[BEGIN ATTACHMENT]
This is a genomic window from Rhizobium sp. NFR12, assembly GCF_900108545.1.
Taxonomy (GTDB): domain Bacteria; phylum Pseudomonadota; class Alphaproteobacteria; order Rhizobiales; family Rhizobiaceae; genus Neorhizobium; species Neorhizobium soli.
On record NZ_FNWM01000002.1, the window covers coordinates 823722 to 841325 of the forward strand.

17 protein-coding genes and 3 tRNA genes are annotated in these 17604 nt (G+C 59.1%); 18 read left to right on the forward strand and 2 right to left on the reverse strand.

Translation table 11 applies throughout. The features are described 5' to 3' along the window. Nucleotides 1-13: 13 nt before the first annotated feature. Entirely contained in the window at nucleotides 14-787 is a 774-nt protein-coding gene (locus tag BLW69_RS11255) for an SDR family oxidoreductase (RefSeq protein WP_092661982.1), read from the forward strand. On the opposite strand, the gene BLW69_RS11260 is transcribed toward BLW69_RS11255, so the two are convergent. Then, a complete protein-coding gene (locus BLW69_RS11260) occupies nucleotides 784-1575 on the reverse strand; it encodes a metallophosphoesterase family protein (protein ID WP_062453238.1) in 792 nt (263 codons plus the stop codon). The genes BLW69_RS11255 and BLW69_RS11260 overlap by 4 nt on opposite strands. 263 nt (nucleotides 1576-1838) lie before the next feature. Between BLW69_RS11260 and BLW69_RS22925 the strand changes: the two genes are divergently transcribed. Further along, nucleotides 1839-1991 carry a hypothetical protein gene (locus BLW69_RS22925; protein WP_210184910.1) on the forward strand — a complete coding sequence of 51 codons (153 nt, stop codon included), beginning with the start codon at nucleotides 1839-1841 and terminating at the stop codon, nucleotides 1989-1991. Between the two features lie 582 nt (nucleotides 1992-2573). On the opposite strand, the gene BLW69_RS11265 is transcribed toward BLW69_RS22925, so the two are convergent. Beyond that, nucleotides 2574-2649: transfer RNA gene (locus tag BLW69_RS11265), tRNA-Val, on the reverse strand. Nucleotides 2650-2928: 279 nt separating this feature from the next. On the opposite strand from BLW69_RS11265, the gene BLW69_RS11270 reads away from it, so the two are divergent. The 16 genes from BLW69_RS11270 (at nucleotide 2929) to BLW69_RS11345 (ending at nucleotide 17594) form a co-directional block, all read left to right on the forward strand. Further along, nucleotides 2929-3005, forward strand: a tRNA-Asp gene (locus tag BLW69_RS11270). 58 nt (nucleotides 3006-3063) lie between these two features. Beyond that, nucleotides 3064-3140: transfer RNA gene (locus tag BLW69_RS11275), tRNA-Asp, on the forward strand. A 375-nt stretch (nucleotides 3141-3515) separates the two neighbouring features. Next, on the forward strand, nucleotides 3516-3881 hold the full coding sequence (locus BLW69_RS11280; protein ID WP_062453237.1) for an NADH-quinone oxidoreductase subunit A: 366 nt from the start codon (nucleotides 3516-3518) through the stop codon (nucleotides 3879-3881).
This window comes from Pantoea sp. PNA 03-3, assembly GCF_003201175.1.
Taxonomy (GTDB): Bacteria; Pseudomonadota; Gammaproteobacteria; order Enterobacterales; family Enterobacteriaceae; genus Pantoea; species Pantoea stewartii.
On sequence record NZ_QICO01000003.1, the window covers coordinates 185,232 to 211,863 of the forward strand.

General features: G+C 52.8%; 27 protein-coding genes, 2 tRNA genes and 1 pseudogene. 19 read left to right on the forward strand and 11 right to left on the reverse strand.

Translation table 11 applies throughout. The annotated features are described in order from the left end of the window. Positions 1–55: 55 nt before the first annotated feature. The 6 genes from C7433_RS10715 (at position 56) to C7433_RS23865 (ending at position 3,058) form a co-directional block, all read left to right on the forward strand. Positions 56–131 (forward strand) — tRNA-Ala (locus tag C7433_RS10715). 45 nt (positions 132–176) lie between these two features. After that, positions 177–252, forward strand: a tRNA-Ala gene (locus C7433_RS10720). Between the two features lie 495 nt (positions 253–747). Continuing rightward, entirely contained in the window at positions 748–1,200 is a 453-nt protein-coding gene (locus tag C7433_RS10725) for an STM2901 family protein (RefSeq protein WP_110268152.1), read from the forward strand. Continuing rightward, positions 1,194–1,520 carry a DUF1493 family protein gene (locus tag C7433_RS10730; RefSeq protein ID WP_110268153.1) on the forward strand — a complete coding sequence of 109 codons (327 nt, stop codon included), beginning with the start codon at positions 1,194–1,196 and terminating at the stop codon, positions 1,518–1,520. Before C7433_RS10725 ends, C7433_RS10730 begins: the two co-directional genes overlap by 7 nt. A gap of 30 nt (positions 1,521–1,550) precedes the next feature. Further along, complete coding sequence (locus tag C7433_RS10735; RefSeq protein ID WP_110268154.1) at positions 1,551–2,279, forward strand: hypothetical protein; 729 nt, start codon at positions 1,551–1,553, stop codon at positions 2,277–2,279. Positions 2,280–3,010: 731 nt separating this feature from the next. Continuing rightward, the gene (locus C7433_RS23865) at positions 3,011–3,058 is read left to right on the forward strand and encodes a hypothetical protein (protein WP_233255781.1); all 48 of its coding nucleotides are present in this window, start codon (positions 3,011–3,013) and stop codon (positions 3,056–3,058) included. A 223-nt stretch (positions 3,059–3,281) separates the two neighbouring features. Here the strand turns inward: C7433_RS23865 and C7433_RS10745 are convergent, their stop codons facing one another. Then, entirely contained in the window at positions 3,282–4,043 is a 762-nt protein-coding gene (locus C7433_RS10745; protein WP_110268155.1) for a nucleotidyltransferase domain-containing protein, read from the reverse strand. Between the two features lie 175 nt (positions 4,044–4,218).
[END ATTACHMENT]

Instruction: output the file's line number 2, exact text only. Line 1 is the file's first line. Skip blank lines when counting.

Taxonomy (GTDB): domain Bacteria; phylum Pseudomonadota; class Alphaproteobacteria; order Rhizobiales; family Rhizobiaceae; genus Neorhizobium; species Neorhizobium soli.